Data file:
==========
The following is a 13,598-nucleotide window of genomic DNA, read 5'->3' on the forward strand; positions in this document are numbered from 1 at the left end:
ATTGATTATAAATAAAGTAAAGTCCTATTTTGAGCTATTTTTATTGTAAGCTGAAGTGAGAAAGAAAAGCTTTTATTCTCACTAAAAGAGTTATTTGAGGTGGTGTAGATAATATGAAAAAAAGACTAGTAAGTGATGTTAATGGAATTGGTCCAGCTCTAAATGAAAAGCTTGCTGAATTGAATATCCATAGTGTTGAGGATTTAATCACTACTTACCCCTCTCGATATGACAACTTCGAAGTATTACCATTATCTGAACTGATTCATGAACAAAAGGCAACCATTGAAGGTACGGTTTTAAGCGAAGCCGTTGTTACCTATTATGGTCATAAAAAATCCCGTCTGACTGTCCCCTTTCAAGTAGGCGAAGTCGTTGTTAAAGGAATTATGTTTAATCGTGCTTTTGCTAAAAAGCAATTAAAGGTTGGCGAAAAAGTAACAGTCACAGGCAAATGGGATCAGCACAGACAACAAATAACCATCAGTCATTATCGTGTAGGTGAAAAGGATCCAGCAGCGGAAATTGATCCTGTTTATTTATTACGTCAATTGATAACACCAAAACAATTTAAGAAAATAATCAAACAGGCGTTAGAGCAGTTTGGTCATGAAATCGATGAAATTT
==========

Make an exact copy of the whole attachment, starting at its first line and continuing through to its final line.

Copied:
The following is a 13,598-nucleotide window of genomic DNA, read 5'->3' on the forward strand; positions in this document are numbered from 1 at the left end:
ATTGATTATAAATAAAGTAAAGTCCTATTTTGAGCTATTTTTATTGTAAGCTGAAGTGAGAAAGAAAAGCTTTTATTCTCACTAAAAGAGTTATTTGAGGTGGTGTAGATAATATGAAAAAAAGACTAGTAAGTGATGTTAATGGAATTGGTCCAGCTCTAAATGAAAAGCTTGCTGAATTGAATATCCATAGTGTTGAGGATTTAATCACTACTTACCCCTCTCGATATGACAACTTCGAAGTATTACCATTATCTGAACTGATTCATGAACAAAAGGCAACCATTGAAGGTACGGTTTTAAGCGAAGCCGTTGTTACCTATTATGGTCATAAAAAATCCCGTCTGACTGTCCCCTTTCAAGTAGGCGAAGTCGTTGTTAAAGGAATTATGTTTAATCGTGCTTTTGCTAAAAAGCAATTAAAGGTTGGCGAAAAAGTAACAGTCACAGGCAAATGGGATCAGCACAGACAACAAATAACCATCAGTCATTATCGTGTAGGTGAAAAGGATCCAGCAGCGGAAATTGATCCTGTTTATTTATTACGTCAATTGATAACACCAAAACAATTTAAGAAAATAATCAAACAGGCGTTAGAGCAGTTTGGTCATGAAATCGATGAAATTT